As the awful truth burst upon him, Marc dropped the card in horror, then pounced on it again fearfully, glancing over his shoulder as he did so.
It was a lost, a forgotten street. For fifteen years and more it had existed in the heart of Montreal, not half a mile from city hall, and no one had known. It had simply dropped out of sight, a stone in water.
In his heart, Marc had sometimes dreamed of such a possibility. There were so many obscure places, twisting lanes and streets jumbled together as intricately as an Egyptian labyrinth. But of course it could not happen, not with the omniscient file at hand. Only it had. And it was dynamite. It would blow the office sky-high.
Vaguely, in his consternation, Marc remembered how, some time after he first started to work, his section had been moved to another floor. The old-fashioned files were discarded and all the cards made out afresh. It must have been at that time that Green Bottle Street was stuck between the upper and lower drawers.
He put the card in his pocket and went home to reflect. That night he slept badly and monstrous figures flitted through his dreams. Among them appeared a gigantic likeness of his chief going mad and forcing him into a red-hot filing cabinet.
The next day he made up his mind. Pleading illness, he took the afternoon off and with beating heart went looking for the street.
Although he knew the location perfectly, he passed it twice and had to retrace his steps. Baffled, he closed his eyes, consulted his mind's infallible map and walked directly to the entry. It was so narrow that he could touch the adjoining walls with his outstretched hands. A few feet from the sidewalk was a tall and solid wooden structure, much weather-beaten, with a simple latched door in the center. This he opened and stepped inside. Green Bottle Street lay before him.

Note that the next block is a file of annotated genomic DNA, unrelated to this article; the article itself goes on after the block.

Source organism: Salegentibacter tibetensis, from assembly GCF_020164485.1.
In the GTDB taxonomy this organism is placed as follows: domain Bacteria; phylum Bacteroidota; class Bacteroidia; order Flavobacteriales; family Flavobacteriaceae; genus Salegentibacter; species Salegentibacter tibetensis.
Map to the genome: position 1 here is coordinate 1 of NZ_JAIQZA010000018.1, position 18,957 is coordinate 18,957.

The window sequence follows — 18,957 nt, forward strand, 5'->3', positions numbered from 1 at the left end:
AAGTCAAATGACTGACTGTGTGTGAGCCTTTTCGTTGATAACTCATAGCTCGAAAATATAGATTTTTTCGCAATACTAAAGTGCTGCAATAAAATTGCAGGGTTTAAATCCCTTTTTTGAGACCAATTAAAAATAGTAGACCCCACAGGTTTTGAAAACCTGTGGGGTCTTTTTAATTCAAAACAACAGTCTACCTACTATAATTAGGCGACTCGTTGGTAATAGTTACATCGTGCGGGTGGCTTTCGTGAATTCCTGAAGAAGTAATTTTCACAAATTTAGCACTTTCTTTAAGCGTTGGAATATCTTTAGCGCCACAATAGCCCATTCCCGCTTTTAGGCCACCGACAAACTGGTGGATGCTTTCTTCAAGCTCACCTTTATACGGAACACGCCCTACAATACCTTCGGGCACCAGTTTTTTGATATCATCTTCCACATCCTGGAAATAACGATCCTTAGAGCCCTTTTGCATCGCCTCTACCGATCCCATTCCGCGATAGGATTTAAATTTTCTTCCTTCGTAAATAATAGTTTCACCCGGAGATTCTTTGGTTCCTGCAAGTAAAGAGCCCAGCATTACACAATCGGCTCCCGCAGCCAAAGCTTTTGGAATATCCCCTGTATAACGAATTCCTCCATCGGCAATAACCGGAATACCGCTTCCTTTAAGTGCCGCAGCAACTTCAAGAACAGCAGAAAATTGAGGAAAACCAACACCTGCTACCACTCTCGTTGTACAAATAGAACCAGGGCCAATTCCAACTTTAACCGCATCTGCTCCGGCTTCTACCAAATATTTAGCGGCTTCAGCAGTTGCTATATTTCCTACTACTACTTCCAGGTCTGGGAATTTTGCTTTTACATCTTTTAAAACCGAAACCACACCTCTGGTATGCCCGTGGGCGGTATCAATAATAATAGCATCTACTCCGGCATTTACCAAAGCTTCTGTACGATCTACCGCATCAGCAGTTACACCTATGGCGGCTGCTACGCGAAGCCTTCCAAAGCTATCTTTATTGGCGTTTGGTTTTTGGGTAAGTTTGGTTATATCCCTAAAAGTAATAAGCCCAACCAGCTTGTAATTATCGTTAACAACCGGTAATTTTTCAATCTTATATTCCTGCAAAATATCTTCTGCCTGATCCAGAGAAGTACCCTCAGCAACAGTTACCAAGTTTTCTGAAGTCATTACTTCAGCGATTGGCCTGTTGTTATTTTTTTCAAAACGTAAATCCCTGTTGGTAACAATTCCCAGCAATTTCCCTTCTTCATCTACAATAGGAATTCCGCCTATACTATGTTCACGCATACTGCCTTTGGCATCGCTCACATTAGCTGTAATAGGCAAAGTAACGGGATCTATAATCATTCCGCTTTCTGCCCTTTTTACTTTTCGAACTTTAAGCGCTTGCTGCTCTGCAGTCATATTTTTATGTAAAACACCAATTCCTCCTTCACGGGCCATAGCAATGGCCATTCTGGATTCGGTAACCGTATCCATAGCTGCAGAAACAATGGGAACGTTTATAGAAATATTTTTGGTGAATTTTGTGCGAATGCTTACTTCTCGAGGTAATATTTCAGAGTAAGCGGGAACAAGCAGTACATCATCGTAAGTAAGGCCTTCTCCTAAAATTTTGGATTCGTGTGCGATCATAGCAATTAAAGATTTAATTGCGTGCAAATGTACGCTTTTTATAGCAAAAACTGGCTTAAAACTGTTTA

It was perfectly real, and reassuring as well. On either side of a cobbled pavement were three small houses, six in all, each with a diminutive garden in front, spaced off by low iron palings of a kind that has disappeared except in the oldest quarters. The houses looked extremely neat and well kept and the cobbles appeared to have been recently watered and swept. Windowless brick walls of ancient warehouses encircled the six homes and joined at the farther end of the street.
At his first glance, Marc realized how it had gotten its unusual name. It was exactly like a bottle in shape.
With the sun shining on the stones and garden plots, and the blue sky overhead, the street gave him a momentary sense of well-being and peace. It was completely charming, a scene from a print of fifty years ago.
A woman who Marc guessed was some sixty years of age was watering roses in the garden of the first house to his right. She gazed at him motionless, and the water flowed from her can unheeded to the ground. He took off his hat and announced, "I'm from the city engineering department, madam."
The woman recovered herself and set her watering can down.
"So you have found out at last," she said.
At these words, Marc's reborn belief that after all he had made a harmless and ridiculous error fled precipitately. There was no mistake.
"Tell me, please," he said tonelessly.
It was a curious story. For several years, she said, the tenants of Green Bottle Street had lived in amity with each other and the landlord, who also resided in one of the little houses. The owner became so attached to them that in a gesture of goodwill he deeded them his property, together with a small sum of money, when he died.
"We paid our taxes," the woman said, "and made out a multitude of forms and answered the questions of various officials at regular intervals about our property. Then, after a while, we were sent no notices, so we paid no more taxes. No one bothered us at all. It was a long time before we understood that in some way they'd forgotten about us."